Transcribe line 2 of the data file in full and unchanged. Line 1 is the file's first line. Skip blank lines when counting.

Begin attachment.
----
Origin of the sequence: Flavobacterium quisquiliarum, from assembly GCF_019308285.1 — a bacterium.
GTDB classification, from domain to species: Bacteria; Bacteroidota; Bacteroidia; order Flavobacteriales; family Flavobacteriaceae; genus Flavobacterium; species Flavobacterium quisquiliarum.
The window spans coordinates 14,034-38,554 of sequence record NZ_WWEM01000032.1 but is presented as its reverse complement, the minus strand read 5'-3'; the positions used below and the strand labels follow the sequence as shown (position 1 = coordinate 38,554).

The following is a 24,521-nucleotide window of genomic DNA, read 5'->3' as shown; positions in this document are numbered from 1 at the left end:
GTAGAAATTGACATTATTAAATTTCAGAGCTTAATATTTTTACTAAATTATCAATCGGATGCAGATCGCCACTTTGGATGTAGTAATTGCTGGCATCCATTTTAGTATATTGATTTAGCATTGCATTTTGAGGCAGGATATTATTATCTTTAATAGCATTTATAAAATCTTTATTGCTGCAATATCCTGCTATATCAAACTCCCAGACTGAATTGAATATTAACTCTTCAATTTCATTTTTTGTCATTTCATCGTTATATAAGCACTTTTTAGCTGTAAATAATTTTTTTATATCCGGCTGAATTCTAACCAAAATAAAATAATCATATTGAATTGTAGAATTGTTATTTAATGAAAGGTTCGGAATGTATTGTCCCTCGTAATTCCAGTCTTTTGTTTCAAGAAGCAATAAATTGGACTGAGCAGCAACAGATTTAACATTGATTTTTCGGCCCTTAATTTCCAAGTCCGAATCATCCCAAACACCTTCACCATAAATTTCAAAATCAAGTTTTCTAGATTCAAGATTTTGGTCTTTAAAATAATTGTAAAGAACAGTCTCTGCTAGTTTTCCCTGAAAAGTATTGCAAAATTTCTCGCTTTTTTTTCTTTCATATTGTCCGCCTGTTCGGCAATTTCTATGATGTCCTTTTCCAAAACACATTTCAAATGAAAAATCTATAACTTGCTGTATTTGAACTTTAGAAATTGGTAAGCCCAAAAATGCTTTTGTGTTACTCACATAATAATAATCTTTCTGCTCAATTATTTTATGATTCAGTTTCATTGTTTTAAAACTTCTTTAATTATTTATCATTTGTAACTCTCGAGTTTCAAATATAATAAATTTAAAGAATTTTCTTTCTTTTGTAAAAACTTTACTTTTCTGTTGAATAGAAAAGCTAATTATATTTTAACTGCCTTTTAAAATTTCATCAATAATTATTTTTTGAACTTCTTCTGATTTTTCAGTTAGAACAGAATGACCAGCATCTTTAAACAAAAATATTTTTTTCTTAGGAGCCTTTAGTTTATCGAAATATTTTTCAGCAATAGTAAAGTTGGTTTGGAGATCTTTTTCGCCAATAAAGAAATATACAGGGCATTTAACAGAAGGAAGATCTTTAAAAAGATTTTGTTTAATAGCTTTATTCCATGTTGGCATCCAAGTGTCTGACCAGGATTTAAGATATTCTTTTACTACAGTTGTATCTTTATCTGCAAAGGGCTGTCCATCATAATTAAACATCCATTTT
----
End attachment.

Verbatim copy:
GTDB classification, from domain to species: Bacteria; Bacteroidota; Bacteroidia; order Flavobacteriales; family Flavobacteriaceae; genus Flavobacterium; species Flavobacterium quisquiliarum.